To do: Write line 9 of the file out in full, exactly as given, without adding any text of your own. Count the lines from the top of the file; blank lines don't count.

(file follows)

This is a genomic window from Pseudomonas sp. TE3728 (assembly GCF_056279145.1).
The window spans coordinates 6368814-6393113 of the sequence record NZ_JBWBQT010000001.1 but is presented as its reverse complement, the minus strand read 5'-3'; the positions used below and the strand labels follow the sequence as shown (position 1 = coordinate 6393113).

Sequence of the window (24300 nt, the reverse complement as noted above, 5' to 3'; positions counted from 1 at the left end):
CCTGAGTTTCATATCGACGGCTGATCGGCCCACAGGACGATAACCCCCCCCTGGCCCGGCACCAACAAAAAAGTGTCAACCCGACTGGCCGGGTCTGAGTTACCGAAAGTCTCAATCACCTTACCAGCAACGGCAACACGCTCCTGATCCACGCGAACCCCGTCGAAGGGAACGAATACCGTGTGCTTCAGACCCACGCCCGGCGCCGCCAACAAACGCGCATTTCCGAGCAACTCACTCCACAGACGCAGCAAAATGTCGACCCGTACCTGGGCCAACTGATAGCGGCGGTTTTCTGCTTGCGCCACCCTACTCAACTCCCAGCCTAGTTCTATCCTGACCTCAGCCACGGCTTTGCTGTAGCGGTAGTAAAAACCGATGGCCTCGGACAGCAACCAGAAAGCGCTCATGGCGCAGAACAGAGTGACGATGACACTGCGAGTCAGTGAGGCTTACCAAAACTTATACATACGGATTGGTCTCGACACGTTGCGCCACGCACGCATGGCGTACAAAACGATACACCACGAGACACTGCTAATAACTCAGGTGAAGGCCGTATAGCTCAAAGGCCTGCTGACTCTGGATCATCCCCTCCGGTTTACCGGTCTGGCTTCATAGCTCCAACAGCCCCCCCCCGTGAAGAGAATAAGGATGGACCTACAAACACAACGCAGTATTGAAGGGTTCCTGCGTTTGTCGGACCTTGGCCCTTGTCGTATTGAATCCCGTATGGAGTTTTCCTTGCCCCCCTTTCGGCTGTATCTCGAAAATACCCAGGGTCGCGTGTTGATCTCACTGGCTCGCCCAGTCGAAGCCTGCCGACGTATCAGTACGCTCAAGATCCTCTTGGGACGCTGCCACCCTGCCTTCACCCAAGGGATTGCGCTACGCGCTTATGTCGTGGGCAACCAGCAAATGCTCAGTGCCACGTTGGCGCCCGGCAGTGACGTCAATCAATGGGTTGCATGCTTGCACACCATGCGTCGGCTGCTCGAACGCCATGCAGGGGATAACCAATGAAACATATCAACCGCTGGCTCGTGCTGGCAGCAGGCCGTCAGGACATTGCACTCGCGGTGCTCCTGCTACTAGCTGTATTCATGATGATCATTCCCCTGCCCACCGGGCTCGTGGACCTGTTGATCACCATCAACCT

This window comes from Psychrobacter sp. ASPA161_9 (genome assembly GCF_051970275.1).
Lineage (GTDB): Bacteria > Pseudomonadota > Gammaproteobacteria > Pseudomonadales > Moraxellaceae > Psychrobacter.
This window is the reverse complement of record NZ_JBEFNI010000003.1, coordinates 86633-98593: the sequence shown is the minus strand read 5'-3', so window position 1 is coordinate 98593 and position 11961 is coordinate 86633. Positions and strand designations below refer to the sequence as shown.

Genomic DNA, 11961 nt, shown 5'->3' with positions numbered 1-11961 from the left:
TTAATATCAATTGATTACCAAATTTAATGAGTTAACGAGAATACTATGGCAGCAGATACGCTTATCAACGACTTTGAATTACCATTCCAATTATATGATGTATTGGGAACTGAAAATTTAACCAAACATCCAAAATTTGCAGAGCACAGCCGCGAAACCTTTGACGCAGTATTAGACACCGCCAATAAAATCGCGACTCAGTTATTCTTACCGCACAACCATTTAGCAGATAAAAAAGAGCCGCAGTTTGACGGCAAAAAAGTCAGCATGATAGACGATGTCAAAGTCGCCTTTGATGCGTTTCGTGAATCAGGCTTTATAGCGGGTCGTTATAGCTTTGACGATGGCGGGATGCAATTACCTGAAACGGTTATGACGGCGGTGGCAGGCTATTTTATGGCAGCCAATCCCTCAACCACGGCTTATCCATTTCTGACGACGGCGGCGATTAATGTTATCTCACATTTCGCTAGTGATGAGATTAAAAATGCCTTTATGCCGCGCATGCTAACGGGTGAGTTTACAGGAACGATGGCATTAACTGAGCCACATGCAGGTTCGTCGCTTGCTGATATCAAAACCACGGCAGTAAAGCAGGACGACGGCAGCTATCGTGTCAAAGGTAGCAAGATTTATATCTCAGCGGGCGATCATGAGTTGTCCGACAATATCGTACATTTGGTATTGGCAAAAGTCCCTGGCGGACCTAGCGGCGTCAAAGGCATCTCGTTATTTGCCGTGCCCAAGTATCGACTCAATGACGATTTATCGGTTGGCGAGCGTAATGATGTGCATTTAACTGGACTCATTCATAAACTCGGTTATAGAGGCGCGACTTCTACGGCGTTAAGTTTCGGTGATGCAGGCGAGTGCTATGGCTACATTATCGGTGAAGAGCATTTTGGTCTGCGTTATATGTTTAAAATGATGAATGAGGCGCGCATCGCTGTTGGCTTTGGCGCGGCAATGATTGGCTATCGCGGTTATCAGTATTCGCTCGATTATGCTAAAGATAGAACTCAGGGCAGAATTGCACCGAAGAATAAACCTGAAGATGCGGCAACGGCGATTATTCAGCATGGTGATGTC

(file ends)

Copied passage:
TTAATATCAATTGATTACCAAATTTAATGAGTTAACGAGAATACTATGGCAGCAGATACGCTTATCAACGACTTTGAATTACCATTCCAATTATATGATGTATTGGGAACTGAAAATTTAACCAAACATCCAAAATTTGCAGAGCACAGCCGCGAAACCTTTGACGCAGTATTAGACACCGCCAATAAAATCGCGACTCAGTTATTCTTACCGCACAACCATTTAGCAGATAAAAAAGAGCCGCAGTTTGACGGCAAAAAAGTCAGCATGATAGACGATGTCAAAGTCGCCTTTGATGCGTTTCGTGAATCAGGCTTTATAGCGGGTCGTTATAGCTTTGACGATGGCGGGATGCAATTACCTGAAACGGTTATGACGGCGGTGGCAGGCTATTTTATGGCAGCCAATCCCTCAACCACGGCTTATCCATTTCTGACGACGGCGGCGATTAATGTTATCTCACATTTCGCTAGTGATGAGATTAAAAATGCCTTTATGCCGCGCATGCTAACGGGTGAGTTTACAGGAACGATGGCATTAACTGAGCCACATGCAGGTTCGTCGCTTGCTGATATCAAAACCACGGCAGTAAAGCAGGACGACGGCAGCTATCGTGTCAAAGGTAGCAAGATTTATATCTCAGCGGGCGATCATGAGTTGTCCGACAATATCGTACATTTGGTATTGGCAAAAGTCCCTGGCGGACCTAGCGGCGTCAAAGGCATCTCGTTATTTGCCGTGCCCAAGTATCGACTCAATGACGATTTATCGGTTGGCGAGCGTAATGATGTGCATTTAACTGGACTCATTCATAAACTCGGTTATAGAGGCGCGACTTCTACGGCGTTAAGTTTCGGTGATGCAGGCGAGTGCTATGGCTACATTATCGGTGAAGAGCATTTTGGTCTGCGTTATATGTTTAAAATGATGAATGAGGCGCGCATCGCTGTTGGCTTTGGCGCGGCAATGATTGGCTATCGCGGTTATCAGTATTCGCTCGATTATGCTAAAGATAGAACTCAGGGCAGAATTGCACCGAAGAATAAACCTGAAGATGCGGCAACGGCGATTATTCAGCATGGTGATGTC